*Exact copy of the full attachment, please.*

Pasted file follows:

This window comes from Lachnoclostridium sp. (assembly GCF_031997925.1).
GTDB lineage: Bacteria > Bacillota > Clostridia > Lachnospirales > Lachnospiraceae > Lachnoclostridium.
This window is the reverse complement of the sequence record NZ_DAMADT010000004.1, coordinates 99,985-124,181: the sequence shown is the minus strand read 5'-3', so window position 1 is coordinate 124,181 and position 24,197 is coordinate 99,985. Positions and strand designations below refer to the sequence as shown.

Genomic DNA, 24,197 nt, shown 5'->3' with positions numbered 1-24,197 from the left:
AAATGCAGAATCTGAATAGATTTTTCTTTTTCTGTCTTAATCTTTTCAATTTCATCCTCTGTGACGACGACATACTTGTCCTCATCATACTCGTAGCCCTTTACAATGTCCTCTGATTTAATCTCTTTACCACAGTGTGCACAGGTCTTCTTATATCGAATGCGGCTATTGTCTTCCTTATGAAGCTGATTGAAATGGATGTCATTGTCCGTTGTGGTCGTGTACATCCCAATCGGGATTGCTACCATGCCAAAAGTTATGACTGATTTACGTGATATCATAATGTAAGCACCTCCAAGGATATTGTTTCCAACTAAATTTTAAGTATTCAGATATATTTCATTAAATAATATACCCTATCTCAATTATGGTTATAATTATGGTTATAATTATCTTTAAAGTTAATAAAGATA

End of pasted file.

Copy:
This window comes from Lachnoclostridium sp. (assembly GCF_031997925.1).
GTDB lineage: Bacteria > Bacillota > Clostridia > Lachnospirales > Lachnospiraceae > Lachnoclostridium.
This window is the reverse complement of the sequence record NZ_DAMADT010000004.1, coordinates 99,985-124,181: the sequence shown is the minus strand read 5'-3', so window position 1 is coordinate 124,181 and position 24,197 is coordinate 99,985. Positions and strand designations below refer to the sequence as shown.

Genomic DNA, 24,197 nt, shown 5'->3' with positions numbered 1-24,197 from the left:
AAATGCAGAATCTGAATAGATTTTTCTTTTTCTGTCTTAATCTTTTCAATTTCATCCTCTGTGACGACGACATACTTGTCCTCATCATACTCGTAGCCCTTTACAATGTCCTCTGATTTAATCTCTTTACCACAGTGTGCACAGGTCTTCTTATATCGAATGCGGCTATTGTCTTCCTTATGAAGCTGATTGAAATGGATGTCATTGTCCGTTGTGGTCGTGTACATCCCAATCGGGATTGCTACCATGCCAAAAGTTATGACTGATTTACGTGATATCATAATGTAAGCACCTCCAAGGATATTGTTTCCAACTAAATTTTAAGTATTCAGATATATTTCATTAAATAATATACCCTATCTCAATTATGGTTATAATTATGGTTATAATTATCTTTAAAGTTAATAAAGATA